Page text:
Summit of Mungrisdale Common by Andy Wallace Andy FellwalkerI'm assuming it was the summit, there is a new looking cairn there and I couldn't see anything higher. What a place this must be in mist, it resembles a moorland rather than a fell, the same flat grassy scenery for a long way around. From here the welcome looking fell straight ahead is Bowscale Fell but I know I can't get to it as easily as it seems. There is a path to follow, and several other paths not to be followed, but I lost it fairly soon so I followed the contours towards Glenderamackin col at the bottom of the ridge leading down from Blencathra. At least now that the sun was going down the views were much clearer, in one direction anyway, the sun was still very bright over Skiddaw.

Summit of Bannerdale Crags by Andy Wallace Andy FellwalkerAt the col I met another walker whose only guide was W. A. Pouchers book of the Lakeland Fells and not surprisingly he was having trouble deciding how to get down off the hill. Having sent him off in the direction of Bowscale Fell I went in the opposite direction over yet more grass to the summit of Bannerdale Crags. The cairn here is about the flattest and closest to the ground that I have seen, a few yards away is a cairn on the edge of the summit where the views were becoming clearer as the sun was setting.

Jets flying over Pillar summit by Andy Wallace Andy FellwalkerThe route now is clear, following the edge of the crags and then I was able to make a beeline for Bowscale Fell. At the summit of Bowscale Fell the sun is shining as strongly as ever but the bite in the wind is noticeably sharper and I began to feel quite cold after just a couple of minutes. From the summit head in the direction of Carrock Fell towards what looks like an edge which is actually the top of the corrie containing Bowscale Tarn.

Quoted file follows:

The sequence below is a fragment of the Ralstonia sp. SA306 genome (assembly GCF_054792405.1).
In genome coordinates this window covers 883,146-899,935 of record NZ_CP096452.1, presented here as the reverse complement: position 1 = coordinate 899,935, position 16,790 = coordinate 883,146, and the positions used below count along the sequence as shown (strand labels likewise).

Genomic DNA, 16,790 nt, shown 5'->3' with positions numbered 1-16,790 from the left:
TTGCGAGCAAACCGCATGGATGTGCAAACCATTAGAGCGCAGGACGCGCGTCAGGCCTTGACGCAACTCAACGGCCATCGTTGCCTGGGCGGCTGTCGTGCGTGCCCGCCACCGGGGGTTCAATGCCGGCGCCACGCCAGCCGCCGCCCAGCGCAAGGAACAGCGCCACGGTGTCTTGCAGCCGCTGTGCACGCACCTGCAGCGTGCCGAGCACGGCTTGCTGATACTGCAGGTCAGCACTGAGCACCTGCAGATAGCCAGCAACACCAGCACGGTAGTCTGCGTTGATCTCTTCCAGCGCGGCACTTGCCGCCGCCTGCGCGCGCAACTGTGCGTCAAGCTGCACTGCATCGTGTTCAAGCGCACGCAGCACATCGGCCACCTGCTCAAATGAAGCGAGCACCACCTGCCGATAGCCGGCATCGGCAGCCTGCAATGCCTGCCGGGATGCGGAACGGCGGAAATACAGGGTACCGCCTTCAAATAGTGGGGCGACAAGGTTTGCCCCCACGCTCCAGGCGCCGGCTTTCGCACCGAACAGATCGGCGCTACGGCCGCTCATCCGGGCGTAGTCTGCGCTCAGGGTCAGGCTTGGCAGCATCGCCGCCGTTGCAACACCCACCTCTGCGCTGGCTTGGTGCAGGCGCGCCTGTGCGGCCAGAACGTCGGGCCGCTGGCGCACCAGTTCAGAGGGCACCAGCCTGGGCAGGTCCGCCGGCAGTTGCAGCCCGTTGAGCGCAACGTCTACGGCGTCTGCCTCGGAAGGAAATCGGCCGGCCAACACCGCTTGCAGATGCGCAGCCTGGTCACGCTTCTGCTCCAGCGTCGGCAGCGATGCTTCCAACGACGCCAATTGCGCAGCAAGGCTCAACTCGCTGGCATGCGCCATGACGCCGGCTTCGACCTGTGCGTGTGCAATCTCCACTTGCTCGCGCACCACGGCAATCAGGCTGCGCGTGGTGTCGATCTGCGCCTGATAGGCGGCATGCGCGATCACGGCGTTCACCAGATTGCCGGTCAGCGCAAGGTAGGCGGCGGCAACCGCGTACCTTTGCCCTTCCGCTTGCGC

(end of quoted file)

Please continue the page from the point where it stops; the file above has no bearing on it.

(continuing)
As you get to the edge and you are able to look down on the tarn, a path appears here and makes an unlikely looking turn in the direction of the tarn. The path is steep but safe and only a little bit eroded and takes you quickly down to the tarn, looking back up it seems unlikely that a path really is there. From the tarn a track wide enough for a tractor takes you back to the hamlet of Bowscale, turn right at the road for a short walk back to the car at Mosedale Bridge.

Today had exceeded my expectations, I didn't really think I would complete the full circuit but in the conditions it was impossible for me not to finish another fifteen mile walk in just over eight hours.

Andy Wallace 18th October 2003